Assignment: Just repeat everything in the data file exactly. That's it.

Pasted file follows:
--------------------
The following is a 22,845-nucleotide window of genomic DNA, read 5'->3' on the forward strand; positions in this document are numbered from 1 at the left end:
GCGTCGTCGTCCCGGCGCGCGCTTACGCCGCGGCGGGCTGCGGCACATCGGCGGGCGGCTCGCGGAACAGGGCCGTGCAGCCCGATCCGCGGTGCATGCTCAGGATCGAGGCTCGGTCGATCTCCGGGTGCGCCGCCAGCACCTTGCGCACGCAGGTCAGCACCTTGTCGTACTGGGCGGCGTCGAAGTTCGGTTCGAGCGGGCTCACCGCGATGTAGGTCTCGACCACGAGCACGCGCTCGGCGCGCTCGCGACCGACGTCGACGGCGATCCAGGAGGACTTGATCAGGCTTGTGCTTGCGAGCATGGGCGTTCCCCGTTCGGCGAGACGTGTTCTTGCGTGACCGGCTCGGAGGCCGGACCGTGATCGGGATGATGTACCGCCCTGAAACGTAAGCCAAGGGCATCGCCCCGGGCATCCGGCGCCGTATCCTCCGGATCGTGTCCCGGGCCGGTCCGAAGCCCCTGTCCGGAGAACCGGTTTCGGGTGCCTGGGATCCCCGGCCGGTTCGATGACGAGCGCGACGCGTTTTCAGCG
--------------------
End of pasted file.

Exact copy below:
The following is a 22,845-nucleotide window of genomic DNA, read 5'->3' on the forward strand; positions in this document are numbered from 1 at the left end:
GCGTCGTCGTCCCGGCGCGCGCTTACGCCGCGGCGGGCTGCGGCACATCGGCGGGCGGCTCGCGGAACAGGGCCGTGCAGCCCGATCCGCGGTGCATGCTCAGGATCGAGGCTCGGTCGATCTCCGGGTGCGCCGCCAGCACCTTGCGCACGCAGGTCAGCACCTTGTCGTACTGGGCGGCGTCGAAGTTCGGTTCGAGCGGGCTCACCGCGATGTAGGTCTCGACCACGAGCACGCGCTCGGCGCGCTCGCGACCGACGTCGACGGCGATCCAGGAGGACTTGATCAGGCTTGTGCTTGCGAGCATGGGCGTTCCCCGTTCGGCGAGACGTGTTCTTGCGTGACCGGCTCGGAGGCCGGACCGTGATCGGGATGATGTACCGCCCTGAAACGTAAGCCAAGGGCATCGCCCCGGGCATCCGGCGCCGTATCCTCCGGATCGTGTCCCGGGCCGGTCCGAAGCCCCTGTCCGGAGAACCGGTTTCGGGTGCCTGGGATCCCCGGCCGGTTCGATGACGAGCGCGACGCGTTTTCAGCG